Glencoe may place infrastructure referendum on November ballot
Glencoe Village President Scott has suggested the village place an infrastructure referendum ballot question on the Nov. 6 ballot. file photo
Glencoe’s $7.85 million list:
• Flood control projects: $4 million
• Local street resurfacing: $2 million
• Sanitary sewer upgrades: $800,000
• Sidewalks: $200,000
• Fire engine replacement: $450,000
• Village Hall heating/cooling: $400,000
Updated: July 2, 2012 9:27AM
The Glencoe Village Board is likely to ask voters to approve an infrastructure referendum, and is likely to ask soon.
November’s national election doesn’t scare Village President Scott Feldman, though big turnouts can bring wild cards, especially in a conservative community like Glencoe, in a period when the nation is flirting with recession.
But with risk, there may be reward. The upside of a quicker vote is, Feldman noted, a chance to take advantage of very low interest rates.
“I don’t think that we should be at all afraid of the November election,” he said at a May 17 Village Board meeting. “We never really have a problem in this community with infrastructure improvements, road improvements, the kind of capital costs that we’re talking about here.”
The Boards Finance Committee head, Bruce Cowans, backed him up, and nobody else on the board argued.
If a referendum is to go on the November 6 ballot, the decision has to be made by Aug. 20.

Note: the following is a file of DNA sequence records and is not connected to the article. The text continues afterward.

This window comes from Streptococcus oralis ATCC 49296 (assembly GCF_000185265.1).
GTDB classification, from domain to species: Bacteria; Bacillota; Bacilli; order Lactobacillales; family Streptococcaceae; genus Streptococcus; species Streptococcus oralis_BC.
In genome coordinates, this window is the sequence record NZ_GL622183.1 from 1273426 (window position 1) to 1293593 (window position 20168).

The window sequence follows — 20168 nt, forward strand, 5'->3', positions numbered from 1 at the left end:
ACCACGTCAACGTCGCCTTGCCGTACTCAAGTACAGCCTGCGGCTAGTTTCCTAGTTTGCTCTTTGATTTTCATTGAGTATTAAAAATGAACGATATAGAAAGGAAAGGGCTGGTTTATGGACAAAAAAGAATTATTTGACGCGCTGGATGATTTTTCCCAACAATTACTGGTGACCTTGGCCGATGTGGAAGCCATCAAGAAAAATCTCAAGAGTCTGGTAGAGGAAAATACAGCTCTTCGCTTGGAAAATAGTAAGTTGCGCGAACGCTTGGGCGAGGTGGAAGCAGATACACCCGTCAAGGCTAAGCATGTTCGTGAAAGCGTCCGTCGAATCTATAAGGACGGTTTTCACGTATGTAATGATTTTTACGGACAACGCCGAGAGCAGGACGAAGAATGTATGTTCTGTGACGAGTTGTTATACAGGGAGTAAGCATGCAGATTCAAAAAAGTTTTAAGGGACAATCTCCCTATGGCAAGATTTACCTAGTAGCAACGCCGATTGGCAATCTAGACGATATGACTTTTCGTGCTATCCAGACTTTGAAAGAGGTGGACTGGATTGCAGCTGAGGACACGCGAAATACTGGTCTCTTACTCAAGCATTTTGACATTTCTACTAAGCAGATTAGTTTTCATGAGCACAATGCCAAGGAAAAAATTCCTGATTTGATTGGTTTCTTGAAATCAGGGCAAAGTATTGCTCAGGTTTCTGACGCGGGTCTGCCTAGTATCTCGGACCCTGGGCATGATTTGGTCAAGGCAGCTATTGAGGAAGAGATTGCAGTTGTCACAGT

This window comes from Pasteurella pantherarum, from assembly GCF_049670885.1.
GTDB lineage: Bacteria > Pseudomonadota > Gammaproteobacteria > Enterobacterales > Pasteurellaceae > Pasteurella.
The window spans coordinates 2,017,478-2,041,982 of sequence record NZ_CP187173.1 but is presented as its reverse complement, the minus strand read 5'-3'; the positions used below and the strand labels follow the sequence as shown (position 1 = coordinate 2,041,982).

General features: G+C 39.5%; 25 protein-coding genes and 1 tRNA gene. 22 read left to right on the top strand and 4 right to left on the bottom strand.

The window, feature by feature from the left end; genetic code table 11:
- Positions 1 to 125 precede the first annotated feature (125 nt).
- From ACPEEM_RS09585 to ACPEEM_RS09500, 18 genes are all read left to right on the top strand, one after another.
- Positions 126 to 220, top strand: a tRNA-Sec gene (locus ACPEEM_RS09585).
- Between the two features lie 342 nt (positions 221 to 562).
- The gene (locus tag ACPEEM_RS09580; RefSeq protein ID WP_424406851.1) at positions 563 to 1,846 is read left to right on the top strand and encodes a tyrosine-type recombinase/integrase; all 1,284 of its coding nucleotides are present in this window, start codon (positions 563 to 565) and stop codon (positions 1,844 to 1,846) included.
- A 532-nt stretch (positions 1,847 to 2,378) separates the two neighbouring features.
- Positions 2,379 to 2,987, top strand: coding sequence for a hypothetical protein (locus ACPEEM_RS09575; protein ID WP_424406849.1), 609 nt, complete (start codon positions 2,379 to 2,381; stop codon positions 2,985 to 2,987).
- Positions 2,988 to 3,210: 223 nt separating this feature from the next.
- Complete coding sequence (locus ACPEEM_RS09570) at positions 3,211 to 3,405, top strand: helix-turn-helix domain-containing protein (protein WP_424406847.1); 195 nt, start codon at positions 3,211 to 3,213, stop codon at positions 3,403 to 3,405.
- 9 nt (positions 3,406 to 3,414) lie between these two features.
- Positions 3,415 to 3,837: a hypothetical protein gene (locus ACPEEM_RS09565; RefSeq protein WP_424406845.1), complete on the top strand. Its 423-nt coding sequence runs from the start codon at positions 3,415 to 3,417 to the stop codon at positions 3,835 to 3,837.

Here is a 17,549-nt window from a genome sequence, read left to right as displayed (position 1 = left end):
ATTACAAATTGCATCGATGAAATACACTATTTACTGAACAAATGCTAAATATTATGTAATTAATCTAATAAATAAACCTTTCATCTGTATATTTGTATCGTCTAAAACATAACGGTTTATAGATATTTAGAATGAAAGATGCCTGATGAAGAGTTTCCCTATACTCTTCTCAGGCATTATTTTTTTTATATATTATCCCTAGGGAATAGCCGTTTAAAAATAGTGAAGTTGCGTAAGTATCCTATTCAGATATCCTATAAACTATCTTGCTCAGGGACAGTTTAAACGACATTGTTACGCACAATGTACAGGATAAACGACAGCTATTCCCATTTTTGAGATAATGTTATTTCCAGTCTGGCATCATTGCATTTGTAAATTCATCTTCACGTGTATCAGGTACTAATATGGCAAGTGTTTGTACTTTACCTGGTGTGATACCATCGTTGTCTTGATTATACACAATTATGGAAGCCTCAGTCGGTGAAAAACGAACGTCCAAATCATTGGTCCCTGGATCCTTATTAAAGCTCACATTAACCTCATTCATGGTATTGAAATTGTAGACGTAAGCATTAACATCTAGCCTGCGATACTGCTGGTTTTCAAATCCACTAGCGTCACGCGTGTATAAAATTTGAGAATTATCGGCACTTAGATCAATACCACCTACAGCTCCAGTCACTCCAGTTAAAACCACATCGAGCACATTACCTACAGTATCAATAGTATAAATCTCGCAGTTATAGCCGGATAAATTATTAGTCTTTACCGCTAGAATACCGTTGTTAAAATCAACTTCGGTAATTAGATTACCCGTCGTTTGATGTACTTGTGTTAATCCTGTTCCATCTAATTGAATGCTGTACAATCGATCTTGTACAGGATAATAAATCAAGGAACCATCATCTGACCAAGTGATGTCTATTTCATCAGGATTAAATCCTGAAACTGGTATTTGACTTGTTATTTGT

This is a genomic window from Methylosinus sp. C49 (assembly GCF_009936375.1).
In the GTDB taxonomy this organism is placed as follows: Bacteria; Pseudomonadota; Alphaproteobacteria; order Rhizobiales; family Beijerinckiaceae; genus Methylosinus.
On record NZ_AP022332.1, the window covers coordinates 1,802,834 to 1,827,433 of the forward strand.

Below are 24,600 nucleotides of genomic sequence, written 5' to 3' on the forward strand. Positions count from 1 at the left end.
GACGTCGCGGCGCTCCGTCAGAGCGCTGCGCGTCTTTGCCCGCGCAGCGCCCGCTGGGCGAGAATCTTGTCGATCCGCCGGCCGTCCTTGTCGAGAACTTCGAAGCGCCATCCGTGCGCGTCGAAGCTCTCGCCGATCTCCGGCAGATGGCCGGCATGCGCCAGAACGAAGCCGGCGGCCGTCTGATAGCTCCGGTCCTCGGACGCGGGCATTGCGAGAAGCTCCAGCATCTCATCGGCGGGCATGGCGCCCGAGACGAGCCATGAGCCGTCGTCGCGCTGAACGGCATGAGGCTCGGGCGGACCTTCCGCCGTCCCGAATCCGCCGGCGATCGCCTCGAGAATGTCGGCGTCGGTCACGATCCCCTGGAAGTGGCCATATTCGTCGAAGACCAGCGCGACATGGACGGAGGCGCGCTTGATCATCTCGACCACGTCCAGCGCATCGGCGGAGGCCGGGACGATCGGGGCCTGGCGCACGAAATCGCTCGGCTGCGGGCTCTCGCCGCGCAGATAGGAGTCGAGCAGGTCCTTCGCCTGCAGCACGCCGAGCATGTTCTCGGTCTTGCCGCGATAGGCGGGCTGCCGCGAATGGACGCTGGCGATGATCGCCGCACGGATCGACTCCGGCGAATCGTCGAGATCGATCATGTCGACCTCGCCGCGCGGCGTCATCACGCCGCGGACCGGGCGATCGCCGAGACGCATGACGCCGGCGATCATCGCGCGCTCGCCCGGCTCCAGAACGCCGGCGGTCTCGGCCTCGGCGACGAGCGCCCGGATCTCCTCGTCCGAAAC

Village Finance Director David Clark put together a $7.85 million list, including $4 million for flood control projects; $2 million for local street resurfacing; $800,000 for sanitary sewer upgrades; and $450,000 for a fire engine replacement.
“This list is a good list,” Cowans said. “No empire building here. Just things we already have that are due for replacement.”
The items on the list aren’t set in stone, at least not yet. Feldman grumbled a bit about the fire truck, noting that another new rig was just delivered about a year ago.
The Board seemed agreed last month on the biggest expenditure, flood control for the areas around Greenwood and Oakdale avenues and Harbor Street/Linden Lane. A consultant had previously estimated costs of relief projects at $3.8 million.
The Board hasn’t yet talked about the lower-priority possible Elm Place-area project that was also studied. Elm Place resident Robert Stein, complaining about flooding in his neighborhood, asked if he and his neighbors were out of luck.
Not necessarily, officials said, but there was considerably less bang for the buck in his area: the preferred Elm project would cost $500,000, and only bring significant relief in “5-year” storms. Anything worse, not much difference, according to Engineering Resource Associates, Inc., and most of the Elm flooding reportedly doesn’t get into basements. A 10-year storm would need another $370,000 in work, the firm had estimated.
If the board is to seriously consider an Elm Place project before setting a referendum, however, it doesn’t have much time, since the panel meets monthly.
A referendum add-on that’s more likely is one that wouldn’t cost money, but save it.
The Board asked Clark to look into refinancing old non-referendum bonds, which would probably require a separate ballot question.